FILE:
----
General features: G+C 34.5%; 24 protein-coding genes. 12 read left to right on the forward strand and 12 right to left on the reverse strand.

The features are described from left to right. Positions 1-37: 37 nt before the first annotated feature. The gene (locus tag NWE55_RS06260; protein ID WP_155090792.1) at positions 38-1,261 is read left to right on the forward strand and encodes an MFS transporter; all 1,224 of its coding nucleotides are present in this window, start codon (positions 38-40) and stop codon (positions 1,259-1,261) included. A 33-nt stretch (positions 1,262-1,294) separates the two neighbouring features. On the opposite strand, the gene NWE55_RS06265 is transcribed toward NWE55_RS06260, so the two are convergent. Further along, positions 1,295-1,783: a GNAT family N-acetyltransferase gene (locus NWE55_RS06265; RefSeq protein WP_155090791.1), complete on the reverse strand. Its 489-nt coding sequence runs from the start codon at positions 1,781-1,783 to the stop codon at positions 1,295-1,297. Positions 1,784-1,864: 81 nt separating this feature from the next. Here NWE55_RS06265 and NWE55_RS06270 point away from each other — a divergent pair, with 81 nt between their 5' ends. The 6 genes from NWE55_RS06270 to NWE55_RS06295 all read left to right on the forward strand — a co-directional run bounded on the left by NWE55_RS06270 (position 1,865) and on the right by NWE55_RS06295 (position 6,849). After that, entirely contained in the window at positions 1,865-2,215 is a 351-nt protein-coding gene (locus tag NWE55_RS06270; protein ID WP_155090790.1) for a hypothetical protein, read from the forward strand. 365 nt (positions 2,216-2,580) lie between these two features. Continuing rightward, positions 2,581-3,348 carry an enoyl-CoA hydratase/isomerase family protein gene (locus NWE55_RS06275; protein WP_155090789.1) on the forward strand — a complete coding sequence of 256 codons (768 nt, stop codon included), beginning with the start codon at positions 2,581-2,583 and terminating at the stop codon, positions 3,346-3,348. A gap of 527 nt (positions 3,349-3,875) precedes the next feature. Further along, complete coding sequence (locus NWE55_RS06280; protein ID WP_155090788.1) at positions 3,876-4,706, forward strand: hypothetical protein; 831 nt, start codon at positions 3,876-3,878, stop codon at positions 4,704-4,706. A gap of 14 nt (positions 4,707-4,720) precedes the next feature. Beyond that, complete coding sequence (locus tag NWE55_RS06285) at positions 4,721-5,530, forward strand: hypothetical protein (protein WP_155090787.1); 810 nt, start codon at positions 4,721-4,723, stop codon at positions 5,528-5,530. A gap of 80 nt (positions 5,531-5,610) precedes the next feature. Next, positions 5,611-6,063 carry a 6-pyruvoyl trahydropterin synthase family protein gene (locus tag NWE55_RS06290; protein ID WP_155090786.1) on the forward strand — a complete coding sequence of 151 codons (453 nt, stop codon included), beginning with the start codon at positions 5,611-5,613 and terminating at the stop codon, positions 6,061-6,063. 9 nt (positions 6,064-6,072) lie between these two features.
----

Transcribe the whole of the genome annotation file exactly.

General features: G+C 34.5%; 24 protein-coding genes. 12 read left to right on the forward strand and 12 right to left on the reverse strand.

The features are described from left to right. Positions 1-37: 37 nt before the first annotated feature. The gene (locus tag NWE55_RS06260; protein ID WP_155090792.1) at positions 38-1,261 is read left to right on the forward strand and encodes an MFS transporter; all 1,224 of its coding nucleotides are present in this window, start codon (positions 38-40) and stop codon (positions 1,259-1,261) included. A 33-nt stretch (positions 1,262-1,294) separates the two neighbouring features. On the opposite strand, the gene NWE55_RS06265 is transcribed toward NWE55_RS06260, so the two are convergent. Further along, positions 1,295-1,783: a GNAT family N-acetyltransferase gene (locus NWE55_RS06265; RefSeq protein WP_155090791.1), complete on the reverse strand. Its 489-nt coding sequence runs from the start codon at positions 1,781-1,783 to the stop codon at positions 1,295-1,297. Positions 1,784-1,864: 81 nt separating this feature from the next. Here NWE55_RS06265 and NWE55_RS06270 point away from each other — a divergent pair, with 81 nt between their 5' ends. The 6 genes from NWE55_RS06270 to NWE55_RS06295 all read left to right on the forward strand — a co-directional run bounded on the left by NWE55_RS06270 (position 1,865) and on the right by NWE55_RS06295 (position 6,849). After that, entirely contained in the window at positions 1,865-2,215 is a 351-nt protein-coding gene (locus tag NWE55_RS06270; protein ID WP_155090790.1) for a hypothetical protein, read from the forward strand. 365 nt (positions 2,216-2,580) lie between these two features. Continuing rightward, positions 2,581-3,348 carry an enoyl-CoA hydratase/isomerase family protein gene (locus NWE55_RS06275; protein WP_155090789.1) on the forward strand — a complete coding sequence of 256 codons (768 nt, stop codon included), beginning with the start codon at positions 2,581-2,583 and terminating at the stop codon, positions 3,346-3,348. A gap of 527 nt (positions 3,349-3,875) precedes the next feature. Further along, complete coding sequence (locus NWE55_RS06280; protein ID WP_155090788.1) at positions 3,876-4,706, forward strand: hypothetical protein; 831 nt, start codon at positions 3,876-3,878, stop codon at positions 4,704-4,706. A gap of 14 nt (positions 4,707-4,720) precedes the next feature. Beyond that, complete coding sequence (locus tag NWE55_RS06285) at positions 4,721-5,530, forward strand: hypothetical protein (protein WP_155090787.1); 810 nt, start codon at positions 4,721-4,723, stop codon at positions 5,528-5,530. A gap of 80 nt (positions 5,531-5,610) precedes the next feature. Next, positions 5,611-6,063 carry a 6-pyruvoyl trahydropterin synthase family protein gene (locus tag NWE55_RS06290; protein ID WP_155090786.1) on the forward strand — a complete coding sequence of 151 codons (453 nt, stop codon included), beginning with the start codon at positions 5,611-5,613 and terminating at the stop codon, positions 6,061-6,063. 9 nt (positions 6,064-6,072) lie between these two features.